A Brief History of Bluetooth and Its Many Versions

Do you remember the day of the SONY Walkman? If that brought you a hint of nostalgia, think about how far technology has come with music portability. Walkmans became CD players. CD players got replaced by ipods. Now your phone is your current portable music player. As the music player transformed, so did our consumption of it via headphones. Bluetooth has changed the concept of headphones and earbuds. Gone are the days of having your wires crossed (literally!). To keep the vibes going, it’s important to stay up to date on the latest Bluetooth version. Not sure what the differences are? I got you. 

What is Bluetooth? Bluetooth is the exchange of data between devices within a short distance. The name originates from Scandinavia. Legend says that a viking king named Harland Blatand united the country. Blatand translates to Bluetooth.Bluetooth is used to connect a variety of gadgets such as:

  • Computers, laptops, tablets, and notebooks
  • Mobile devices
  • Speakers and headsets
  • Smart homes, watches, and trackers 
  • Hands-free technology (like cars)
  • Video game consoles
  • Medical equipment. 

WIFI is similar to Bluetooth but there are key differences. WIFI connects devices to the internet and has a strong transfer rate, whereas Bluetooth is used for short range data transfer between devices. Bluetooth is slower than WIFI and not as stable. 

As technology evolved throughout the years, Bluetooth improved. Each version improved the data transfer speed, connection range, stability, security, and energy efficacy.  We are currently on 5.2. Below are the five main versions of Bluetooth:

Bluetooth 1.0 (1999)

The technology was first introduced in 1999 with the release of the SONY Ericcson r520m. The data transfer speed was low at 732.2 kbit/s-2.1 Mbit/s and had a max range of 10 meters. Music playback was not featured at the time. There was only the ability to talk to one another.

2.0 (2005)

The year 2005 brought a new upgrade for Bluetooth 1.0: version 2.0. Enhanced Data Rate (EDR) was introduced; a mode that allowed the data transfer rate to increase from 2.1 Mbit/s-24 Mbit/s. The maximum range was capped at 30 meters.

3.0 (2009)

2009 brings another jump: version 3.0. This version brought us High Speed, which makes the transmission application extend to larger media files like audio and photos. Transfer speed stayed at 24 Mbit/s and the range remained at 30 meters. 3.0 was discontinued due to its biggest drawback: high power consumption. 

4.0 (2010)

The following year, Bluetooth 4.0 changed the narrative. Every other version after this one became known as smart Bluetooth also known as Bluetooth Low Energy (BLE). BLE reduced the power consumption on compatible devices, extending the battery life. Transfer rate slightly increased from 24 Mbit/s- 25 Mbit/s. The max range increased to 60 meters.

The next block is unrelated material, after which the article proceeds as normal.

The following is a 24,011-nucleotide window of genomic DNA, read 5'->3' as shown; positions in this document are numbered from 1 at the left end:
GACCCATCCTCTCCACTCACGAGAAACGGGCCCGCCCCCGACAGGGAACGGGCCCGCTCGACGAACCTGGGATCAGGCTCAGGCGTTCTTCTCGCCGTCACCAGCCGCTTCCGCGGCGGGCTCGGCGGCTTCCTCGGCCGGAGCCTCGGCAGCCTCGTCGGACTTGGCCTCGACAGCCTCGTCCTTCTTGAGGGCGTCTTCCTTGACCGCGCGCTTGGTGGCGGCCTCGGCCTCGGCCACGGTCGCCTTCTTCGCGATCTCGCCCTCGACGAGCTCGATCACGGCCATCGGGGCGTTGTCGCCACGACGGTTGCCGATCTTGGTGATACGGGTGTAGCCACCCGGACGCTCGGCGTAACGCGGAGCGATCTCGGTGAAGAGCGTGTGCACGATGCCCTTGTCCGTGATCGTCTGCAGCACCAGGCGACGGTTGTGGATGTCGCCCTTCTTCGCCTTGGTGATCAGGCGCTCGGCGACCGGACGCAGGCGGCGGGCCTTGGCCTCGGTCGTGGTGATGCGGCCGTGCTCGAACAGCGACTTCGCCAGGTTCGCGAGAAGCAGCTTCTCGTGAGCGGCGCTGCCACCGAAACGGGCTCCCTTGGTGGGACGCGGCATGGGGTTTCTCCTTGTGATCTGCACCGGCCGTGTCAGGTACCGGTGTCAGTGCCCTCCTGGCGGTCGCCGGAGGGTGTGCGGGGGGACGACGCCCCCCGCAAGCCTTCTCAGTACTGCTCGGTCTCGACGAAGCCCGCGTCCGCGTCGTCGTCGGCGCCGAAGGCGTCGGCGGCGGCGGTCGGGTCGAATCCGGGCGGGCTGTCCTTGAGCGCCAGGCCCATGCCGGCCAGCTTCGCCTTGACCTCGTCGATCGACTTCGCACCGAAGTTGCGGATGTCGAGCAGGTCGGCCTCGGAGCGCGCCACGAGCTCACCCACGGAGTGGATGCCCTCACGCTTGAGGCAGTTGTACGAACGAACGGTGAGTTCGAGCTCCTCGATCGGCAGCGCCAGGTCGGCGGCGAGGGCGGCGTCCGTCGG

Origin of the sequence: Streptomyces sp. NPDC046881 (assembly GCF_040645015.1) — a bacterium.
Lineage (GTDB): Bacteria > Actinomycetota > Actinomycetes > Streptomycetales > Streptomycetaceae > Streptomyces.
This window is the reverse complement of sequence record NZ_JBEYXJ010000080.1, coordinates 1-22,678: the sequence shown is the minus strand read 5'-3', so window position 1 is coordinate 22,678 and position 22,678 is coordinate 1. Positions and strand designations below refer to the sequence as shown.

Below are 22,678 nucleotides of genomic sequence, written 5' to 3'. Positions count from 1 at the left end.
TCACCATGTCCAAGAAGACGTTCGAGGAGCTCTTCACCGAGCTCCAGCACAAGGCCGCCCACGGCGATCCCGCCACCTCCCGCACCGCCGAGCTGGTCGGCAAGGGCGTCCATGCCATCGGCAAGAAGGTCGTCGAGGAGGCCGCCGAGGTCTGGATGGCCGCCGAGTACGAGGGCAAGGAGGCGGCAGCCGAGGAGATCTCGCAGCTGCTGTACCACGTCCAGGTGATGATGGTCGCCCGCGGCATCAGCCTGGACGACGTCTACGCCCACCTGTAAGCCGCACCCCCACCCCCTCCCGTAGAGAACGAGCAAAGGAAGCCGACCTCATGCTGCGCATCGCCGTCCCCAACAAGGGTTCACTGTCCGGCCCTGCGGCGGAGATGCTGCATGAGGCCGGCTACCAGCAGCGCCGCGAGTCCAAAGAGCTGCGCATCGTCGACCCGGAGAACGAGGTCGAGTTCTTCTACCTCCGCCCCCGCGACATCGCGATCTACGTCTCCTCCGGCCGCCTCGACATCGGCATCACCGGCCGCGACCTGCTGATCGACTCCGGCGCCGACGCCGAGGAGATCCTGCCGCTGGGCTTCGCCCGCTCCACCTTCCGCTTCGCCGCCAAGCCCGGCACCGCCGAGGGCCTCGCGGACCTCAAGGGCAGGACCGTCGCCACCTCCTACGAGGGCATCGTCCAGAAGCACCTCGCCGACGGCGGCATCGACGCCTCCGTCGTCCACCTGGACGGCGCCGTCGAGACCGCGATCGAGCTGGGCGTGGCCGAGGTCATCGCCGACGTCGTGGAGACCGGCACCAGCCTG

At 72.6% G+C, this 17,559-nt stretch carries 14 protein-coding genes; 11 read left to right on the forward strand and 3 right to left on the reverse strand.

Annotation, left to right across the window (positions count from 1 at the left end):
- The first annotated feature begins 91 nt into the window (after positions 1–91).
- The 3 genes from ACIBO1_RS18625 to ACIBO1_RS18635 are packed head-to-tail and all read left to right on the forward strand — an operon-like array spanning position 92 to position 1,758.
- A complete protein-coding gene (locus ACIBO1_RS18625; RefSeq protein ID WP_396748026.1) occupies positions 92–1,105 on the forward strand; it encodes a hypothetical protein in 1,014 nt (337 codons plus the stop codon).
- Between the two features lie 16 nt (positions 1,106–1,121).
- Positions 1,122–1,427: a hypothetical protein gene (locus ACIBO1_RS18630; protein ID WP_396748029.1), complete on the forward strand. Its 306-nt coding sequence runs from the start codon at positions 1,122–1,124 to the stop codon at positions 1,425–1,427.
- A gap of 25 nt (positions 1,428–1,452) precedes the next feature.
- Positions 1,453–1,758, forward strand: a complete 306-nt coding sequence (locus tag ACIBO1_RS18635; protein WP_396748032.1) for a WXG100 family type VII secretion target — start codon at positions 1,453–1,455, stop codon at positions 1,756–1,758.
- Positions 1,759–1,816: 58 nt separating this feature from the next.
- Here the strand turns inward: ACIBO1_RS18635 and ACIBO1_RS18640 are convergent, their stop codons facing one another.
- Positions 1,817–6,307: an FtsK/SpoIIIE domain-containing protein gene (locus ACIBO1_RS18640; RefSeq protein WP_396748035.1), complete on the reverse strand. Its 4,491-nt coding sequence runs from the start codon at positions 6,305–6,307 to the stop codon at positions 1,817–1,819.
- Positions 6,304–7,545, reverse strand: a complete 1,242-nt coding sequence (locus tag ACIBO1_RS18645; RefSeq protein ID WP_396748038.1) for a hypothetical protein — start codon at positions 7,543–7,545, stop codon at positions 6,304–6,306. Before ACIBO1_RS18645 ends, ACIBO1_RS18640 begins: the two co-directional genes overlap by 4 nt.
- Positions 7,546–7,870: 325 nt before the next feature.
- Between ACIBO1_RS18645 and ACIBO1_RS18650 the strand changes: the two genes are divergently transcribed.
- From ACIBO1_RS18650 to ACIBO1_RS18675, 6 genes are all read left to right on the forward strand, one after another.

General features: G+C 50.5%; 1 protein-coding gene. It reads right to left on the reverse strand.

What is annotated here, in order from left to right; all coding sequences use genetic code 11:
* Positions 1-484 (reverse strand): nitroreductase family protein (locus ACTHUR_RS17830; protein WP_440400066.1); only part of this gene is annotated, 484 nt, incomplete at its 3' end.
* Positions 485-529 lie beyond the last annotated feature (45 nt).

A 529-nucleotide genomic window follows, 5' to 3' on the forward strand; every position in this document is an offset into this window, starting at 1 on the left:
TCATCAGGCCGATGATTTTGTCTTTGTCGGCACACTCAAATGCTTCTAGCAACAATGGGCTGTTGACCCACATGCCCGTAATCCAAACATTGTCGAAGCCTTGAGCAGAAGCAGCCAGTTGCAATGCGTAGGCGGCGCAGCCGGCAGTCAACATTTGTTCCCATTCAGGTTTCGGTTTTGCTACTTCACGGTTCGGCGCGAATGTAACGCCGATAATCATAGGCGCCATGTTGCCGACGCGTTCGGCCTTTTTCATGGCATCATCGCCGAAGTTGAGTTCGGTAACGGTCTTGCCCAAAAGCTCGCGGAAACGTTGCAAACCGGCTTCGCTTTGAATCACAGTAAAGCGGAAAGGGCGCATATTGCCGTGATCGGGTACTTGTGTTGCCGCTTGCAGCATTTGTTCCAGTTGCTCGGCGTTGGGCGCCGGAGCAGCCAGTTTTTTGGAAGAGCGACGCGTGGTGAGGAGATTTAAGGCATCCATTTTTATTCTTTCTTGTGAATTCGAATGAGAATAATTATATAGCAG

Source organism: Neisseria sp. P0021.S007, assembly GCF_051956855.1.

5.0 (2016)

2016 gave us the year of version 5.0. The data transfer extended to 50 Mbit/s and carried a range of up to 240 meters. To make things more exciting, 5.0 was able to have dual audio connection; the ability to connect two devices at once.



Data Transfer Speed

Maximum Range

Feature Introduced



732.2 kbit/s-2.1 Mbit/s

10 meters

Speech only



2.1 Mbit/s-24 Mbit/s

10-30 meters

Enhanced Data Rate (EDR) 



24 Mbit/s

30 meters

High Speed (HS)



24 Mbit/s-25 Mbit/s

60 meters

Bluetooth Low Energy (BLE)



25 Mbit/s-50 Mbit/s

240 meters

Dual Audio Connection 


The Bluetooth versions also had their differentiations in syncing with devices:

  • Versions 1.0-3.0 were considered Classic Bluetooth. If you had a device that used 3.0, it was backwards compatible with previous versions. 4.0 and above were low energy bluetooth, but not the latter. 
  • Version 1.0 and 2.0 had legacy pairing: a connection made by assigning a device a shared passkey or PIN for authentication. 
  • 2.0-3.0 connected through secure simple pairing. The Bluetooth technology used a variety of pairing mechanisms and was able to detect the capabilities of the device. It also used a PIN. 
  • 4.0 and current versions of Bluetooth now use device pairing. It’s a permanent connection between two devices so that they always connect without following the normal discovery process (a PIN).

Bluetooth Connection


As mentioned before, 5.2 is the latest version of Bluetooth, but there is not much information about at the moment. There are some new features, but not enough devices have 5.2. The major difference between 5.0 and 5.1 is just better data transfer speed, security, improved connectivity despite being indoors, and more acurate detection of Bluetooth devices. 

You can always check on the device settings of your phone which version of Bluetooth you have. The versions cannot be upgraded. Most Bluetooth compatible devices also tell you in the packaging what version it can connect with. Now that you are more familiar with Bluetooth history, give your devices a go and happy pairing!


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